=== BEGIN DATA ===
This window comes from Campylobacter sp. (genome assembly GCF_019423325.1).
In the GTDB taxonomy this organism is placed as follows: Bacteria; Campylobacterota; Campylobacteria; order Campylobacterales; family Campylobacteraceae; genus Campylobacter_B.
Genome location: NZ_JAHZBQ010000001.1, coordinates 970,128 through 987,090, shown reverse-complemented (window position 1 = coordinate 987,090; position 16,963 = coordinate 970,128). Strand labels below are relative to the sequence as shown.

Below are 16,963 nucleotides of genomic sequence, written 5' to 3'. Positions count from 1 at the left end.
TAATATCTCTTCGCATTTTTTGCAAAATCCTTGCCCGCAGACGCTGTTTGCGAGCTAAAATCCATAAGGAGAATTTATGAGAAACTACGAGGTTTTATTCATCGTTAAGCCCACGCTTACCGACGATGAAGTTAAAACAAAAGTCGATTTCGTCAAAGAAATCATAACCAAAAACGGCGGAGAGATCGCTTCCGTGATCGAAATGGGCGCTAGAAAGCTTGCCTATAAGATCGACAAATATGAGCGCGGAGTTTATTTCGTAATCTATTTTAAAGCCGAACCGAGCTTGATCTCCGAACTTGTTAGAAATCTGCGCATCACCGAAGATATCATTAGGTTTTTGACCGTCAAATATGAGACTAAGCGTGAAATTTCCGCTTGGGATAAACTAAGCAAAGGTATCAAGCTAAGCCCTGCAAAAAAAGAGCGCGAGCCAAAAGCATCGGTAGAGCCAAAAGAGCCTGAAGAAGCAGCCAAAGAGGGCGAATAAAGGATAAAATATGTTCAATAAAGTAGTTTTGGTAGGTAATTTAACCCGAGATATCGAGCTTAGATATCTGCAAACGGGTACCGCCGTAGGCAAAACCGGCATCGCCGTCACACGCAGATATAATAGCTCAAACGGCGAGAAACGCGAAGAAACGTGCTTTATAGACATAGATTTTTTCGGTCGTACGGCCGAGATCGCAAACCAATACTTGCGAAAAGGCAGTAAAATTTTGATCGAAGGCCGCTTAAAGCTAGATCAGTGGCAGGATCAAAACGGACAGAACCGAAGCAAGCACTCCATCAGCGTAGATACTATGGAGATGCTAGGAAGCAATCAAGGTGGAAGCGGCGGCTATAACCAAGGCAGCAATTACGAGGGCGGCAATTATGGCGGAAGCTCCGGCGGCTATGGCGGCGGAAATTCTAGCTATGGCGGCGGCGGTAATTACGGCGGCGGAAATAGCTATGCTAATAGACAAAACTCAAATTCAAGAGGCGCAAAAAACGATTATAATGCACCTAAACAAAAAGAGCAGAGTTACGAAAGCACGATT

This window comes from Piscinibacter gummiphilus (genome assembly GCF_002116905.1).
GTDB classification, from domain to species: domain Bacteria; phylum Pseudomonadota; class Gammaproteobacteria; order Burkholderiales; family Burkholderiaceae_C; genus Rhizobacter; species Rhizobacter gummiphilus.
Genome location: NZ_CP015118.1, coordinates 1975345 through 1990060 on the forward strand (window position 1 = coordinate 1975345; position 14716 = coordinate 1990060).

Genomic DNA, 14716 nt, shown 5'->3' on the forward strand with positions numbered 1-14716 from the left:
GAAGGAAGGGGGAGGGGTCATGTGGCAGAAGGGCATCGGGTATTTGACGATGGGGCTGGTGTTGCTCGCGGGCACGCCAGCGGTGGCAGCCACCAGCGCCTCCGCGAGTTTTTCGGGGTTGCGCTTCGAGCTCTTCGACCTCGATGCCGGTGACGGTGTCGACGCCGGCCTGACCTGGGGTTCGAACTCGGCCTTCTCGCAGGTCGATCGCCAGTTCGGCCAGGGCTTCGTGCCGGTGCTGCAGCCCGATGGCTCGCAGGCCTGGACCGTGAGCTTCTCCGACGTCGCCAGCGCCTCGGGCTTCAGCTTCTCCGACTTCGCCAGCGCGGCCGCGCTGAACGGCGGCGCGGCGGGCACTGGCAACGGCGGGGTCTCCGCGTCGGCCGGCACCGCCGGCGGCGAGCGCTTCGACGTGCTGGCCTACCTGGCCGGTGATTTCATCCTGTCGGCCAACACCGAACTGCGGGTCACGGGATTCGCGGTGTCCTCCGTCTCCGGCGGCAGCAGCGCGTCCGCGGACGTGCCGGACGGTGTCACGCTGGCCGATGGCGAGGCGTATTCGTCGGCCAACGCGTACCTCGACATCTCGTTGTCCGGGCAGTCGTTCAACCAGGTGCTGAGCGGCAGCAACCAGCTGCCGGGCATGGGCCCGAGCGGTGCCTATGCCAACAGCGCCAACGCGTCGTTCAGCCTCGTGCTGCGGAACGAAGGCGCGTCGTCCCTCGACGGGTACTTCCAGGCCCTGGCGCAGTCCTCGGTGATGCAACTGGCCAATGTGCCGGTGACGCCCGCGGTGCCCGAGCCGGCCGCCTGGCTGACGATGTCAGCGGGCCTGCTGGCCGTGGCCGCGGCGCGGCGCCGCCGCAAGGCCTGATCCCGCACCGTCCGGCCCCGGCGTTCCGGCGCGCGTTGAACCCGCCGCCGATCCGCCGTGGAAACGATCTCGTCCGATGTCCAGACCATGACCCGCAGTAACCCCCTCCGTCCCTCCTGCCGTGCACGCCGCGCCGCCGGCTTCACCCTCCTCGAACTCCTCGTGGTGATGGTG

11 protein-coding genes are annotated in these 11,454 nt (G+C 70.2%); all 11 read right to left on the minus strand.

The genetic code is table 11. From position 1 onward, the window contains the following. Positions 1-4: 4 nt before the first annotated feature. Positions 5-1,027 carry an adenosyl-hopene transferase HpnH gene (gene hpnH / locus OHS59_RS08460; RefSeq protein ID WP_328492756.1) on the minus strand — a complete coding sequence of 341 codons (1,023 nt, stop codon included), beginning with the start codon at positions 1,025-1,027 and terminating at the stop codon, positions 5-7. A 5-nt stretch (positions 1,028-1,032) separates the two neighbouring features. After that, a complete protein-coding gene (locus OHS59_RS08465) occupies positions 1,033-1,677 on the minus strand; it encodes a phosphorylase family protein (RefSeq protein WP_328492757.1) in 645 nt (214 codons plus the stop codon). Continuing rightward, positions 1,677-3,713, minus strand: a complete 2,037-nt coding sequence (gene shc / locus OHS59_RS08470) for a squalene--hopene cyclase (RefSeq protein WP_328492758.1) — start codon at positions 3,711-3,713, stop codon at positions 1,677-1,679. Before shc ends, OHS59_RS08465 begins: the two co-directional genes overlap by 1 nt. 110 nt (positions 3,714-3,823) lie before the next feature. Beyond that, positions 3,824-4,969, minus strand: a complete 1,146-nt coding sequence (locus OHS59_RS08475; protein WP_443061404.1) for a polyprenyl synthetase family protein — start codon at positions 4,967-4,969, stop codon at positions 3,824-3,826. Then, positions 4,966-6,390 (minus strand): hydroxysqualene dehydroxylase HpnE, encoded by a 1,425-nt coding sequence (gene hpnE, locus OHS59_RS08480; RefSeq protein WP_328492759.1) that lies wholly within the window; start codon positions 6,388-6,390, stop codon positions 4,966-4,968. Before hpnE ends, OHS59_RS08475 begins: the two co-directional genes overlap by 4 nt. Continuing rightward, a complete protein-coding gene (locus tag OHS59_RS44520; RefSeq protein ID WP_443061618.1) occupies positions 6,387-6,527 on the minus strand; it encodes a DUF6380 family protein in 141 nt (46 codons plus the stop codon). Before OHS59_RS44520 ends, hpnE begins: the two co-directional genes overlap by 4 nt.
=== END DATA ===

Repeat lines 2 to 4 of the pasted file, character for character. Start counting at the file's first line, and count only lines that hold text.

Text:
In the GTDB taxonomy this organism is placed as follows: Bacteria; Campylobacterota; Campylobacteria; order Campylobacterales; family Campylobacteraceae; genus Campylobacter_B.
Genome location: NZ_JAHZBQ010000001.1, coordinates 970,128 through 987,090, shown reverse-complemented (window position 1 = coordinate 987,090; position 16,963 = coordinate 970,128). Strand labels below are relative to the sequence as shown.

Below are 16,963 nucleotides of genomic sequence, written 5' to 3'. Positions count from 1 at the left end.